His attempts to standardize many of these symbols helped mathematicians collaborate and solve problems together. Euler himself collaborated quite often with famous mathematicians, including Joseph-Louis Lagrange.

An illustration by Euler.
One of Euler’s illustrations from his famous paper on topology and graph theory, “The Solution of a Problem Relating to the Geometry of Position”, first published in 1744 in the scientific journal Acta Eruditorum. Image in the public domain in the United States, via Wikimedia Commons.

The Most Beautiful Equation

Euler is also known for developing Euler’s identity, the equality e+1 = 0. It shows a connection between the most fundamental numbers in math and is a case of Euler’s formula, eix = cos x + i sin x, which establishes the relationship between trigonometric functions and complex exponential functions.

What’s interesting about Euler’s identity is that it is considered the epitome of mathematical beauty. It was voted by Mathematical Intelligencer readers in 1988 as the “most beautiful” theorem and even won beauty contests in brain scans.

Applied Mathematics and Letters to a German Princess

Euler solved many real-world problems analytically and developed efficient tools to address them. A famous example is a thought problem known as the Seven Bridges of Königsberg. Königsberg, Prussia (now Kaliningrad, Russia), is situated between both sides of the Pregolya river. The city includes two islands that, during Euler’s time, were connected to each other by seven bridges. The problem’s objective was to come up with a path through the city that only crosses each bridge once.

Euler was able to prove, via satisfactory analysis involving many tests and graphs, that the problem has no solution. His methods laid the foundations for graph theory and topology.

A map with a sketch highlighting the seven bridges of Königsberg.
The seven bridges of Königsberg, Prussia, shown in green. Image by Bogdan Giuşcă, based on a map of Königsberg in the public domain. Licensed under CC-BY-SA-3.0, via Wikimedia Commons.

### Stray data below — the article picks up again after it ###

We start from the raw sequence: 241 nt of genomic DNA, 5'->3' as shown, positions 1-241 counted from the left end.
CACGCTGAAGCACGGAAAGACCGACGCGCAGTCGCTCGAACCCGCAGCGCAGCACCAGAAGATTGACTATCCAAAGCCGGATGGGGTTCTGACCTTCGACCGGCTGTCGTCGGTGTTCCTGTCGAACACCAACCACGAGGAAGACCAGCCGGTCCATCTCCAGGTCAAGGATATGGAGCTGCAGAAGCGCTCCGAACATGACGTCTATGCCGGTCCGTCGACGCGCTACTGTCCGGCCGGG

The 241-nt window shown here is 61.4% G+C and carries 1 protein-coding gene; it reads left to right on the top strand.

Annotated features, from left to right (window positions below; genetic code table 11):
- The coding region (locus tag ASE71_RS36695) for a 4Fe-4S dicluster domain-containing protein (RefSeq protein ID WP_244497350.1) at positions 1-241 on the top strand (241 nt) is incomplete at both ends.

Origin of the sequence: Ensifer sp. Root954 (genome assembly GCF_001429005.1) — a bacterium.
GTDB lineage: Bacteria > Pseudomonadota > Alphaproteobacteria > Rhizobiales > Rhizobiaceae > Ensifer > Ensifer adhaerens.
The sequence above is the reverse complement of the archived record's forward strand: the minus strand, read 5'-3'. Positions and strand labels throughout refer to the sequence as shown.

Besides textbooks, Euler published a work that propelled him to stardom beyond the praise of his fellow mathematicians. In the early 1760s, Frederick the Great asked Euler to tutor his niece, Friederike Charlotte of Brandenburg-Schwedt, the Princess of Anhalt-Dessau. Euler wrote the princess over 200 letters, which were later compiled and published. In the letters, Euler discussed math and science in simplified terms, which made them wildly popular among the public because they helped make mathematical concepts easier to understand.

Later in life, Euler’s eyesight deteriorated, but it did not limit his prolific output. In fact, he said that his blindness made him less distracted so that he could focus on his work. In 1775, several years after losing his eyesight, Euler wrote an average of one mathematical paper per week!

The Lasting Significance of Leonhard Euler

Euler opened up a world of possibility with his fundamental symbols and equations. He established many areas of mathematics and contributed to structural mechanics and astronomy, including the creation of accurate longitude tables. He also applied mathematics to optics and music theory.

A photo of an old Swiss 10-franc banknote featuring Euler.
Euler on an old Swiss 10-franc banknote. Image in the public domain, via Wikimedia Commons.

For his many gifts to mathematics, Euler has been commemorated on a Swiss 10-franc banknote and on Swiss, German, and Russian postage stamps. For his contributions to astronomy, the asteroid 2002 Euler was named after him.

Today, let’s wish Leonhard Euler a happy birthday!